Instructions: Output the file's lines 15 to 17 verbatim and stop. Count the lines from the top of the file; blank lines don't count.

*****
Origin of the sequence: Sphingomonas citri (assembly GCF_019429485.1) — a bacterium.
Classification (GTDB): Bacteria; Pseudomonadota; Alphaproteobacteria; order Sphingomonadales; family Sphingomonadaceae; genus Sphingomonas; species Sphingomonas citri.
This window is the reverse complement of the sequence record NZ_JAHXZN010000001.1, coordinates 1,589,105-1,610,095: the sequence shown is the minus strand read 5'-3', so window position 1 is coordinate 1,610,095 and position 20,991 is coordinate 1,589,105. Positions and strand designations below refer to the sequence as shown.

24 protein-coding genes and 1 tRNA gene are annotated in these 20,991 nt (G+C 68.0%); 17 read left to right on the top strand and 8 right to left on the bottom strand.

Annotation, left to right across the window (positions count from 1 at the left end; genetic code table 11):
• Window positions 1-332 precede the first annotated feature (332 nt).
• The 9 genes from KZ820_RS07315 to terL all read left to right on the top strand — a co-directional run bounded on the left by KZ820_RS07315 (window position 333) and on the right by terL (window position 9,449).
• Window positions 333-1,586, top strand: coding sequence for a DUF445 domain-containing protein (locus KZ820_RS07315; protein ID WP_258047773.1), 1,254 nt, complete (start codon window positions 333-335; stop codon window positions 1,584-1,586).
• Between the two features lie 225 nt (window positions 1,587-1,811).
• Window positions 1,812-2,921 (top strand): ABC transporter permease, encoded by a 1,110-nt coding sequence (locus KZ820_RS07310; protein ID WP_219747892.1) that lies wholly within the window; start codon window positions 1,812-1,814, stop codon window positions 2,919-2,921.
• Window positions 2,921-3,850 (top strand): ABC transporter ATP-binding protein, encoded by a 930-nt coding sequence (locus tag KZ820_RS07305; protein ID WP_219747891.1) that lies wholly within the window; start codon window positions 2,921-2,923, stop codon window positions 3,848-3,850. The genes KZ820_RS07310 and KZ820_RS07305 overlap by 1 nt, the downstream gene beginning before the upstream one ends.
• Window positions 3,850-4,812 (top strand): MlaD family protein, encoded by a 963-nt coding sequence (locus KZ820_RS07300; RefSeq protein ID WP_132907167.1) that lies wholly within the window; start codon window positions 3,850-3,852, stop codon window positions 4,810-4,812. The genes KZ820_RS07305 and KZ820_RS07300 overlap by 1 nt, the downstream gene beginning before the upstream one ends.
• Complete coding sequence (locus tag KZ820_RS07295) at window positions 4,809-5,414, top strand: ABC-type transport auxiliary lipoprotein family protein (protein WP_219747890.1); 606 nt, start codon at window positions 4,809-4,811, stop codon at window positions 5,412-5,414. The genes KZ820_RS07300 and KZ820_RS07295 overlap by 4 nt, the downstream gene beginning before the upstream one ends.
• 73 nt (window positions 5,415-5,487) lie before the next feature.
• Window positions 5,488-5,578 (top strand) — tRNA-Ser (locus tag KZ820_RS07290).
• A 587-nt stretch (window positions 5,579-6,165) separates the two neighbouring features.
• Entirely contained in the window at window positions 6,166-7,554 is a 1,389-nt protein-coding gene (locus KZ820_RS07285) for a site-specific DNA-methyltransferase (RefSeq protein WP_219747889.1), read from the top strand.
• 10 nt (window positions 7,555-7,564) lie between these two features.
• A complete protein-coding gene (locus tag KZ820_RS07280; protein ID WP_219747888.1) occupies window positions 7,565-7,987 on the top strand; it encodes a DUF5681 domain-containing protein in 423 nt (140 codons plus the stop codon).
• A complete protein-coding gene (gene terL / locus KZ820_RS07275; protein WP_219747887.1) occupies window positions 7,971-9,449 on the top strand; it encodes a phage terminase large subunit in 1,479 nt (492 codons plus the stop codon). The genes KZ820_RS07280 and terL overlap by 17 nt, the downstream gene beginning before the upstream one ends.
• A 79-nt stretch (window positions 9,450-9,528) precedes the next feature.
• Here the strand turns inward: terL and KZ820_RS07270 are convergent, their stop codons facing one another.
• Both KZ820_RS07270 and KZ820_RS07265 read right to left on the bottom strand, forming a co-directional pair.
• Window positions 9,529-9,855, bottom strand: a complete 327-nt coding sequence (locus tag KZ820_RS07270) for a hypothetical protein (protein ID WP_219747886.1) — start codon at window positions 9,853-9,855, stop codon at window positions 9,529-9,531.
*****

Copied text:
• Window positions 5,488-5,578 (top strand) — tRNA-Ser (locus tag KZ820_RS07290).
• A 587-nt stretch (window positions 5,579-6,165) separates the two neighbouring features.
• Entirely contained in the window at window positions 6,166-7,554 is a 1,389-nt protein-coding gene (locus KZ820_RS07285) for a site-specific DNA-methyltransferase (RefSeq protein WP_219747889.1), read from the top strand.